The Additive Manufacturing community was on fire yesterday on social media – as Covestro has announced sale of its Additive Manufacturing business to Stratasys. The announcement has made a real splash given the fact that Nano Dimension now owns 12.12% of Stratasys and Covestro acquired DSM AM business just last year to expand its portfolio.
In this specific case, the selling price amounts to approximately EUR 43 million. In addition, there is a potential earn-out of up to EUR 37 million, which is subject to the achievement of various performance metrics. With the decision to sell the Additive Manufacturing Business, Covestro continues its portfolio optimization in order to position itself even more efficiently in the market and to be able to place greater focus on its extensive offering for customers in its core industries, the company says in a press release.
At the manufacturing level, we know Covestro has always been a key part of Stratasys’ third-party materials ecosystem which means it is an interesting deal for multiple Stratasys 3D printing platforms.
“Innovative materials are the fuel of additive manufacturing and translate directly into the ability to create new use cases for 3D printing, particularly in the production of end-use parts like dental aligners and automotive components,” said Stratasys CEO Dr. Yoav Zeif. “The acquisition of Covestro’s highly regarded Additive Manufacturing business positions us to further grow adoption of our newest technologies. We will now have the ability to accelerate cutting-edge developments in 3D printing materials, and advance our strategy of providing the best and most complete polymer 3D printing portfolio in the industry.”
Covestro’s divested business includes employees, Research & Development facilities, production assets and offices in the Netherlands, Germany, the U.S. and China as well as access to a large network of partners globally. The business offers material solutions for common polymer 3D printing processes as well as Resins & Functional Materials through the brands Somos® and Addigy®.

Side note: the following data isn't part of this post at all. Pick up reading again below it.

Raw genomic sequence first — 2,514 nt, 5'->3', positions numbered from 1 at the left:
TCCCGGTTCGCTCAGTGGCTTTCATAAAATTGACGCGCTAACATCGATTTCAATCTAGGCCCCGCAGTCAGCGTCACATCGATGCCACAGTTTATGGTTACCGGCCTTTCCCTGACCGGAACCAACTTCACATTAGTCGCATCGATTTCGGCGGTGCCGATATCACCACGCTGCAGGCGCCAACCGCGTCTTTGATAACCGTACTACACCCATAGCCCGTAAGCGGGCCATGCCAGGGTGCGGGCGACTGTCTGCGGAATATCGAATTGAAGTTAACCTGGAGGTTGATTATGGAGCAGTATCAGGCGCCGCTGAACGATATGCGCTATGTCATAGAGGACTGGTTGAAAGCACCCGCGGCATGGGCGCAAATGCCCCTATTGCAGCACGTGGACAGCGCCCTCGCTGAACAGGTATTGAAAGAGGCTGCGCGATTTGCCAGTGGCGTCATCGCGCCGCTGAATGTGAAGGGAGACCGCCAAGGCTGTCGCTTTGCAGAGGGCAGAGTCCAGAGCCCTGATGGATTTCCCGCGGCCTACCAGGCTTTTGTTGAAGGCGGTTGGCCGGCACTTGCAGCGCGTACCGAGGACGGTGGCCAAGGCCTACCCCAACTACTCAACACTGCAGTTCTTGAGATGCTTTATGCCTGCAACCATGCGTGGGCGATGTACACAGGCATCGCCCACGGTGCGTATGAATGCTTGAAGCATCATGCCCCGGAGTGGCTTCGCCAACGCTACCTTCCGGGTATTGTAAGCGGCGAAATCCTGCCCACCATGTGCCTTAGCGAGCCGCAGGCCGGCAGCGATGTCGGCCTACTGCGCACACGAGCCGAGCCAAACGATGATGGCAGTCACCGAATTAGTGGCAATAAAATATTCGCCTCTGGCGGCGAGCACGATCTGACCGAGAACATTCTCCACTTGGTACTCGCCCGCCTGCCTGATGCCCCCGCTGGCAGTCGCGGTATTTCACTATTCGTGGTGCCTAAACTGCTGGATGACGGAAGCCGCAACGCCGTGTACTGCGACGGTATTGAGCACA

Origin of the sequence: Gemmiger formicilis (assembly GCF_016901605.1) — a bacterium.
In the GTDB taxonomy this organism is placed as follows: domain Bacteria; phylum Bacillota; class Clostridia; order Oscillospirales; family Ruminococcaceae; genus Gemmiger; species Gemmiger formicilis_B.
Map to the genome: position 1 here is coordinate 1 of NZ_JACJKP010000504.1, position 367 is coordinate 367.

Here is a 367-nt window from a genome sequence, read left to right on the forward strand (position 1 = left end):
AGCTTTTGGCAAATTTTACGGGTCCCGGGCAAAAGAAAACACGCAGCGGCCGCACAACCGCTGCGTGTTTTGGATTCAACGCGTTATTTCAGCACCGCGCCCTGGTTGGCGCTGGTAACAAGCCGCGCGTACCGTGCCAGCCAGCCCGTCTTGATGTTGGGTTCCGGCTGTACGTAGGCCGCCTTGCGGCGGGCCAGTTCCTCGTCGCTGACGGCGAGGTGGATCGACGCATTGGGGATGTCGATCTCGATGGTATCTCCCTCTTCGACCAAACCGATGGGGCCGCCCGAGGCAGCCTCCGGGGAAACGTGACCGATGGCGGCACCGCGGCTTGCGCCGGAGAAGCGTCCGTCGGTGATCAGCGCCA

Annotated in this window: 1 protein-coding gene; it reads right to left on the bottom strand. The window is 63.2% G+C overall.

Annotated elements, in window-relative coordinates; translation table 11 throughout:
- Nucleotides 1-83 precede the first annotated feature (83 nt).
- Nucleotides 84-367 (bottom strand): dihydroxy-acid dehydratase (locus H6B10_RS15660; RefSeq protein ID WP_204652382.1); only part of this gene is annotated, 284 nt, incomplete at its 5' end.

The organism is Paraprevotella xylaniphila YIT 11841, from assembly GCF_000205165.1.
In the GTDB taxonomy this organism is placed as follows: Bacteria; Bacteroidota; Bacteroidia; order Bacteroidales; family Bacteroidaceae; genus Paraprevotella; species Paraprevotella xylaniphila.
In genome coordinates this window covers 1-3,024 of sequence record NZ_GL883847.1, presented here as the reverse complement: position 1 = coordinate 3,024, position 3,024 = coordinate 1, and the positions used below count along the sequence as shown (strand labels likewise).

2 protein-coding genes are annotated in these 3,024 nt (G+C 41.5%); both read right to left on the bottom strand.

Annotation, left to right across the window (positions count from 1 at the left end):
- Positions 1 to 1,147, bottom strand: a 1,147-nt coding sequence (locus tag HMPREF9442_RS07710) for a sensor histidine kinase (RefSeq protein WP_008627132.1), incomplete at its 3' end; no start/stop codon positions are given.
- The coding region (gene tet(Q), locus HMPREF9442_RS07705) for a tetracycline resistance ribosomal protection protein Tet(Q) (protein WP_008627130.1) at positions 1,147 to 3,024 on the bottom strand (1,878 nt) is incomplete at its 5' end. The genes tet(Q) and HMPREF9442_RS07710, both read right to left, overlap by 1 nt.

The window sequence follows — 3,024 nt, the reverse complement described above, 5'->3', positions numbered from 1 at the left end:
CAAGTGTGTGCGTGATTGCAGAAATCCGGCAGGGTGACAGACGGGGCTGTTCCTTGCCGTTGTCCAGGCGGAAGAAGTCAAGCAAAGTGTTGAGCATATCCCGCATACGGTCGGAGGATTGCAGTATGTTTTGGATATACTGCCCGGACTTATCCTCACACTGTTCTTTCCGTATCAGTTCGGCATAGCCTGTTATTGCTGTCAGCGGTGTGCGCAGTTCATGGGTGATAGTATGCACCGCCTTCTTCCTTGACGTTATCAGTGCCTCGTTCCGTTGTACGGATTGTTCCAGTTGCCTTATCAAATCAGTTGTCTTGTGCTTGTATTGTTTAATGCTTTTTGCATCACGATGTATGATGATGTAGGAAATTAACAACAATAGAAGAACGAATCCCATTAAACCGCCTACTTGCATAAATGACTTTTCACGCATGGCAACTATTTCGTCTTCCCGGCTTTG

However, while the Stratasys-Covestro deal is what raised attention the most, it should be noted that material producer Altana decided to sell its stake in dp polar to 3D Systems. Before entering into the details of this agreement, we need to recognize that Altana and dp polar have had a great ride together – a journey that started in 2017 when the specialty chemicals company invested in the business of the machine manufacturer dp polar.
They have invested extra miles to advance the hard-to-understand inkjet 3D printing market. Together, they developed Cubic Ink® 3D printing material families that can be processed on dp polar’s 3D printing systems – the AMpolar® machine generation for material jetting – that they have enhanced together.
Now that 3D Systems has purchased dp polar for an undisclosed price, Dr. Petra Severit, Chief Technology Officer of ALTANA AG believes that [the German developer of inkjet 3D printing] should move ahead to a new growth stage with an industry partner that specializes in 3D printing hardware – 3D Systems -.
On another note, Altana’s customers will continue to benefit from the company’s solution expertise in the development of high-performance materials as well as its experience in the formulation of high-performance inkjet inks.
Those deals being reported, let’s say this wave of M&A sometimes feels like AM giants are playing the ball.
There are tons of reasons that can explain why companies sell their business but the AM market is really one of a kind – therefore speculation is well underway. When we look at the deals between Desktop Metal and ExOne, Protolabs and Hubs, BEAMIT and 3T Additive Manufacturing and the ones that we shared above, is it fair to think that the AM market is consolidating to a small group of major players?
One thing is certain right now, is that it is growing – Indeed, each technology comes with its share of pros and cons, and it’s up to the technology developers to find viable ways to address each of the challenges. In dp polar’s case, the need for a 3D printing hardware company is therefore understandable. Furthermore, when a giant acquires a small company, the latter would benefit from strong sales, marketing or distribution which will ultimately lead to overall growth.
Keep in mind that M&A is nothing new to the AM arena. Remember that 3D Systems alone acquired nearly 30 companies total from 2011-2016. It’s just that with the continuous wave of newcomers, we tend to forget that – not to mention that the current giants that have been acquiring small AM companies lately are doing so to enter the AM space.
While there is still a gap between what the industry thinks about itself, what it can do as a whole and how it’s valued – a gap that we believe we as a media – and analysts will help demystify, I would like to keep in mind that M&A remains a great way to gain access to specific know-how which is often tied to entrepreneurs and their company’s culture, a know-how that is ultimate an added-value for the buyer.
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